Stable and noncompetitive RNA internal control for routine clinical diagnostic reverse transcription-PCR.
Dingle KE., Crook D., Jeffery K.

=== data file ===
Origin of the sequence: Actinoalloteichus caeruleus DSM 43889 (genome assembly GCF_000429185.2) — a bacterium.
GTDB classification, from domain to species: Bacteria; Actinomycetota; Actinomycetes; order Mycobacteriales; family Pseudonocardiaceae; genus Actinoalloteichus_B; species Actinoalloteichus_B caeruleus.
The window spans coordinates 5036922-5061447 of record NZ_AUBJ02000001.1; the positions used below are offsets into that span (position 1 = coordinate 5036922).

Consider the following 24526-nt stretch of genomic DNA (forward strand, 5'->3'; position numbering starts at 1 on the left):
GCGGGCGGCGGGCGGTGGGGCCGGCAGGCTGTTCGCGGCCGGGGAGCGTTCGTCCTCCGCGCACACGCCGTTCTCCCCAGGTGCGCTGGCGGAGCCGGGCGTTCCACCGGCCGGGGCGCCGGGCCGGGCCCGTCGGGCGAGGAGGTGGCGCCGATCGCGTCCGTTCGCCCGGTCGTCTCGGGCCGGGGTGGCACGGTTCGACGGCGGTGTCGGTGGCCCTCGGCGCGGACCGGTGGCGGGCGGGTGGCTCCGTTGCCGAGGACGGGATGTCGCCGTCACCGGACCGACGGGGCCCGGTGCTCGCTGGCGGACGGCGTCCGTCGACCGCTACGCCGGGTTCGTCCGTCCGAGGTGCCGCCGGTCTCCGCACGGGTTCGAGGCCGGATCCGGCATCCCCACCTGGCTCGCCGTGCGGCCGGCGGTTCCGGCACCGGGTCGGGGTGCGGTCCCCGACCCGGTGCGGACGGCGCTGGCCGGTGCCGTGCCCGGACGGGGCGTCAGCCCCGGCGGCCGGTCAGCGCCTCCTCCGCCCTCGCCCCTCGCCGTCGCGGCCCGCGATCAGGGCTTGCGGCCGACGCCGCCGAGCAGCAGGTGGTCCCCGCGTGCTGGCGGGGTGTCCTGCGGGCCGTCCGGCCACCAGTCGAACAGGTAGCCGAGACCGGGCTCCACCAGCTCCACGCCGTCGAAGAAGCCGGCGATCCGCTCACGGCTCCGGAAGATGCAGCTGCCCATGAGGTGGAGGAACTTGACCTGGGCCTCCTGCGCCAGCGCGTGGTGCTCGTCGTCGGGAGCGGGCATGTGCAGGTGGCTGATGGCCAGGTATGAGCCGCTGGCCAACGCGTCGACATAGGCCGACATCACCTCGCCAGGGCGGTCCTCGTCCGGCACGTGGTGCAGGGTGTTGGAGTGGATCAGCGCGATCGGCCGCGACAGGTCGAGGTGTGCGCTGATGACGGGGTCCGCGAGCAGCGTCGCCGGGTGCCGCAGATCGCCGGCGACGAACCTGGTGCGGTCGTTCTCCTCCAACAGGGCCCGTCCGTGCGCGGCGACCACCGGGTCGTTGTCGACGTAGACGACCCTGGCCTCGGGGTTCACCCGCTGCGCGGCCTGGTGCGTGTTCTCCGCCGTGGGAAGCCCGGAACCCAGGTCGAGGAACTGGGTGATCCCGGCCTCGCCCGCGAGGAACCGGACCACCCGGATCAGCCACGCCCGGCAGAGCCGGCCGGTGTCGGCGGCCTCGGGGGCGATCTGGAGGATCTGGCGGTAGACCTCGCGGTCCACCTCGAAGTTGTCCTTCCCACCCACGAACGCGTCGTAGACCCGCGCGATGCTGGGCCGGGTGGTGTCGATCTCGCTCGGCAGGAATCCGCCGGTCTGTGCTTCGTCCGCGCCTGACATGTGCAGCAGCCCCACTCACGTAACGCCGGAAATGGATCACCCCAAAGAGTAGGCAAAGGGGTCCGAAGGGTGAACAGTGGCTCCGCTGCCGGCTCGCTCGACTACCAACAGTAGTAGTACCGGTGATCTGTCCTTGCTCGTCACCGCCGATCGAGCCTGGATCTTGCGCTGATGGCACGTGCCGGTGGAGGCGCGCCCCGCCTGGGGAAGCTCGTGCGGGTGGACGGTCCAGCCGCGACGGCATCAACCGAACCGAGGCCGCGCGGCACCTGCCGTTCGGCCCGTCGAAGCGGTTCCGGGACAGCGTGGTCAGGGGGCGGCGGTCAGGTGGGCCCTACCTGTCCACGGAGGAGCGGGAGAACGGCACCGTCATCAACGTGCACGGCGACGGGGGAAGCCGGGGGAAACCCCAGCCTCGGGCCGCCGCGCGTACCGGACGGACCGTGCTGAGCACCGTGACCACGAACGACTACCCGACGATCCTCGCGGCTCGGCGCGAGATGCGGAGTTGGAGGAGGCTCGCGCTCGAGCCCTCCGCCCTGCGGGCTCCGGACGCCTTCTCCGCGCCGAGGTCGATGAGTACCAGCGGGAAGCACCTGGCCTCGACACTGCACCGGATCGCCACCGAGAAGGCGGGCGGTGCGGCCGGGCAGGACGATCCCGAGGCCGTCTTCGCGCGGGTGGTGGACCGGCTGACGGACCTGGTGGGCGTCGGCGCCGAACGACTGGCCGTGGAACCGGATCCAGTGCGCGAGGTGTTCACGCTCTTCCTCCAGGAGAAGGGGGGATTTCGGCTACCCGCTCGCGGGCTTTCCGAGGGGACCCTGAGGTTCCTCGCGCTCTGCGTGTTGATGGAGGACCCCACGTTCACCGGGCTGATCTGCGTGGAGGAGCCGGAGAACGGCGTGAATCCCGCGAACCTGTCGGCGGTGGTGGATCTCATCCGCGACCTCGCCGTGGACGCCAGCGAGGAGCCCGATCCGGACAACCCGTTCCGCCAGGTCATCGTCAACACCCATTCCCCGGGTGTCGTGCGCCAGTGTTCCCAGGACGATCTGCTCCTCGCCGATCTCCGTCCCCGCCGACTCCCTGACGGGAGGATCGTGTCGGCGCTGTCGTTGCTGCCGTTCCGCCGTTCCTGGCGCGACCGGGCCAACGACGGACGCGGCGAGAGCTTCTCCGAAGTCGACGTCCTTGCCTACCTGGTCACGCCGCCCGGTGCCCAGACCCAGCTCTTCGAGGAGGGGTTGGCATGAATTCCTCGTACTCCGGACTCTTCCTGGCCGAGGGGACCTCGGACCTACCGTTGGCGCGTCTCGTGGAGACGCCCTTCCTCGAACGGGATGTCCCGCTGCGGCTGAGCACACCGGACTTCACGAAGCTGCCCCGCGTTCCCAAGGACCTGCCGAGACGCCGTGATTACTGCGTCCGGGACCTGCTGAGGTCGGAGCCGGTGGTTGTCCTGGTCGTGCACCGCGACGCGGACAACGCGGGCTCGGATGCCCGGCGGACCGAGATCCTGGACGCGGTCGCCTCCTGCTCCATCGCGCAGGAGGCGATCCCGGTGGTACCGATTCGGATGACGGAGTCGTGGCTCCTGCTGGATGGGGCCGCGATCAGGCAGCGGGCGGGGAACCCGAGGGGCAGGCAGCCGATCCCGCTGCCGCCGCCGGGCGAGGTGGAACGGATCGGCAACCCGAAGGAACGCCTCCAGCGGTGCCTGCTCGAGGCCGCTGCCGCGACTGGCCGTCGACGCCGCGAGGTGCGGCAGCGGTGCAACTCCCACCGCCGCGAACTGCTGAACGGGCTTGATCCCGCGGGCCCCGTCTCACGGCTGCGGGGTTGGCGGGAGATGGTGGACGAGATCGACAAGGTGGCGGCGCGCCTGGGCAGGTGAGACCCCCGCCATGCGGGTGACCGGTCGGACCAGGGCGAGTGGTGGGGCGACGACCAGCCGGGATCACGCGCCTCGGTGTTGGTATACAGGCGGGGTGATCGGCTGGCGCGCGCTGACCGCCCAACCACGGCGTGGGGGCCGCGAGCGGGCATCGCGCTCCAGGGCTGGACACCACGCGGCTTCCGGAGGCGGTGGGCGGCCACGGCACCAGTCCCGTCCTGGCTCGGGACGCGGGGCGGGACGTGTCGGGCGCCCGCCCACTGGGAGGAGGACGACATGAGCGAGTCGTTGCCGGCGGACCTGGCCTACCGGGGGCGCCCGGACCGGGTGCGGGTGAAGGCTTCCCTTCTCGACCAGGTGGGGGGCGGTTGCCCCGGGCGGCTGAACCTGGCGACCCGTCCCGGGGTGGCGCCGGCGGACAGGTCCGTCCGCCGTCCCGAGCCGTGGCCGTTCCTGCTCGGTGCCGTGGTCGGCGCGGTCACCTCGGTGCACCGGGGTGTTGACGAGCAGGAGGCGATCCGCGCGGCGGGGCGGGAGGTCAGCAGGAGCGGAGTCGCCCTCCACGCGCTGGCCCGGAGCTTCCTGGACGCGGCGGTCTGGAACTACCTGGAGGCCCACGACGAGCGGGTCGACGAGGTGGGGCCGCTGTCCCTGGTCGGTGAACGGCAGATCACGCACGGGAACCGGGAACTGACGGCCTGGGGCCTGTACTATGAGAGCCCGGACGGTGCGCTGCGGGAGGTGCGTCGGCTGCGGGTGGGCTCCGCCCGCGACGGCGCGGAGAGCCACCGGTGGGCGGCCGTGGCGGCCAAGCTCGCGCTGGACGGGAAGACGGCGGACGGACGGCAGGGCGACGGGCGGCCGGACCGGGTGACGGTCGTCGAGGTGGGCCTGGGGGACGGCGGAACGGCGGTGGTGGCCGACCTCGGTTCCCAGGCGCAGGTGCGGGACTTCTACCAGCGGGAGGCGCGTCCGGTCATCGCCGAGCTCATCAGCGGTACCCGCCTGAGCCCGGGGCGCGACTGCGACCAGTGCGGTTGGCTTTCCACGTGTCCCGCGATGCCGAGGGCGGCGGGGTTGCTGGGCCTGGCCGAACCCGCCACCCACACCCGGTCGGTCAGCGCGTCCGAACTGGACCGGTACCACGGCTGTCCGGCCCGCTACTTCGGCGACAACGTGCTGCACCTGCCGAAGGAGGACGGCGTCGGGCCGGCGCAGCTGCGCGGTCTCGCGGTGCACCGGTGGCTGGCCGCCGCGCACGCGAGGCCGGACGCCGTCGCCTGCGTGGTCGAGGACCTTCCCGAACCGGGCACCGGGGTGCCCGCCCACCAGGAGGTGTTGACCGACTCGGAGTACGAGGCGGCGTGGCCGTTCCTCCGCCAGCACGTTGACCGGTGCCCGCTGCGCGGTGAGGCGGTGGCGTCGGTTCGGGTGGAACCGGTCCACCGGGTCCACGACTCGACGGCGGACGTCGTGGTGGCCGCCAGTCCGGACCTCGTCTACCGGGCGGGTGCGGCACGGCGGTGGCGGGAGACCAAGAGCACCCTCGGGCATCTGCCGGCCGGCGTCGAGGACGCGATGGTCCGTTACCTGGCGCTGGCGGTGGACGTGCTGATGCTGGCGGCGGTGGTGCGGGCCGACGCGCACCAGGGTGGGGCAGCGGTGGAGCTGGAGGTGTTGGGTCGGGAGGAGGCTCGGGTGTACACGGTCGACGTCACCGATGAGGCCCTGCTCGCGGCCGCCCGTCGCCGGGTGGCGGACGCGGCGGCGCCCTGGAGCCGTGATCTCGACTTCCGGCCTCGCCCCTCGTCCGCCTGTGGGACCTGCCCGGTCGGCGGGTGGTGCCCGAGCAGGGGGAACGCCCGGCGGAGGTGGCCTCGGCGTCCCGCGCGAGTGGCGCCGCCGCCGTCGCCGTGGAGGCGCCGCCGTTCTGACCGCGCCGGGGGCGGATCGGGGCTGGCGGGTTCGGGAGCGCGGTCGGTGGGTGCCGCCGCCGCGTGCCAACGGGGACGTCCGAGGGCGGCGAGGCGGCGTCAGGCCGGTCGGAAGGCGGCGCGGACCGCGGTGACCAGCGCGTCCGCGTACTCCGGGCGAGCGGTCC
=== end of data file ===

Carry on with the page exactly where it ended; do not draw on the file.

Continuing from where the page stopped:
Clinical diagnostic tests based on nucleic acid amplification assist with the prompt diagnosis of microbial infections because of their speeds and extremely low limits of detection. However, the design of appropriate internal controls for such assays has proven difficult. We describe a reaction-specific RNA internal control for diagnostic reverse transcription (RT)-PCR which allows extraction, RT, amplification, and detection to be monitored. The control consists of a G+C-rich (60%) RNA molecule with an extensive secondary structure, based on a modified hepatitis delta virus genome. The rod-like structure of this RNA, with 70% intramolecular base pairing, provides a difficult template for RT-PCR. This ensures that the more favorable target virus amplicon is generated in preference to the control, with the control being detected only if the target virus is absent. The unusual structure of hepatitis delta virus RNA has previously been shown to enhance its stability and resistance to nucleases, an advantage for routine use as an internal control. The control was implemented in three nested multiplex RT-PCRs to detect nine clinically important respiratory viruses: (i) influenza A and B viruses, (ii) respiratory syncytial viruses A and B and human metapneumovirus, and (iii) parainfluenza virus types 1 to 4. The detection limits of these assays were not detectably compromised by the presence of the RNA control. During routine testing of 324 consecutive unselected respiratory samples, the presence of the internal control ensured that genuine and false-negative results were distinguishable, thus increasing the diagnostic confidence in the assay.